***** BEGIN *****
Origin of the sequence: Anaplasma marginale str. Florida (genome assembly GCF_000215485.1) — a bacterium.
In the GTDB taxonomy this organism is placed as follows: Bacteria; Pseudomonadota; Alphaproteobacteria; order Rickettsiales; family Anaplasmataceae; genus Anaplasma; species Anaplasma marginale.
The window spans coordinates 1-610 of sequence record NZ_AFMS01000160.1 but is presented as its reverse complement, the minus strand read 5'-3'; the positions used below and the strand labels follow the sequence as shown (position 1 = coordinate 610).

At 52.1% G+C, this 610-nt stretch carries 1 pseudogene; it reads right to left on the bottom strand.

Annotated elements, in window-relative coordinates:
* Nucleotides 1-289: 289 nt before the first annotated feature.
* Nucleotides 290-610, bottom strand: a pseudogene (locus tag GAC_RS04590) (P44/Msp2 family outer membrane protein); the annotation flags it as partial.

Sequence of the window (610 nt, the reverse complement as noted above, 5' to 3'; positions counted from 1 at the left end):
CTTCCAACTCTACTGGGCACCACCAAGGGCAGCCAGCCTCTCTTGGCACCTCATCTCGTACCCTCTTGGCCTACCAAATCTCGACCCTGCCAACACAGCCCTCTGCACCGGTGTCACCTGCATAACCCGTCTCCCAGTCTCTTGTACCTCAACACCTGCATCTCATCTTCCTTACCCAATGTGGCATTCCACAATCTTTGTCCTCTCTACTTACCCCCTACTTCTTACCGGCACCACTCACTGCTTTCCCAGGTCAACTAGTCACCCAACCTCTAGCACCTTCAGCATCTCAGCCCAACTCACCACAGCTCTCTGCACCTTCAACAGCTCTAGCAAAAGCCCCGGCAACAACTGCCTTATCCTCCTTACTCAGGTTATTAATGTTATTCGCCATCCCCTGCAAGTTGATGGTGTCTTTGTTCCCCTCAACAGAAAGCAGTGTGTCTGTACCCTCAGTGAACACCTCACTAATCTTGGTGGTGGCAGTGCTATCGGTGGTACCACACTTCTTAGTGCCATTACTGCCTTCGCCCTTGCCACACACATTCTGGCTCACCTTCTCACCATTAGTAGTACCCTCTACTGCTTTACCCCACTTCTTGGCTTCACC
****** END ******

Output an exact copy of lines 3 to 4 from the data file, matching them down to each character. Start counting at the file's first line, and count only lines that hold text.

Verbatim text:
The window spans coordinates 1-610 of sequence record NZ_AFMS01000160.1 but is presented as its reverse complement, the minus strand read 5'-3'; the positions used below and the strand labels follow the sequence as shown (position 1 = coordinate 610).

At 52.1% G+C, this 610-nt stretch carries 1 pseudogene; it reads right to left on the bottom strand.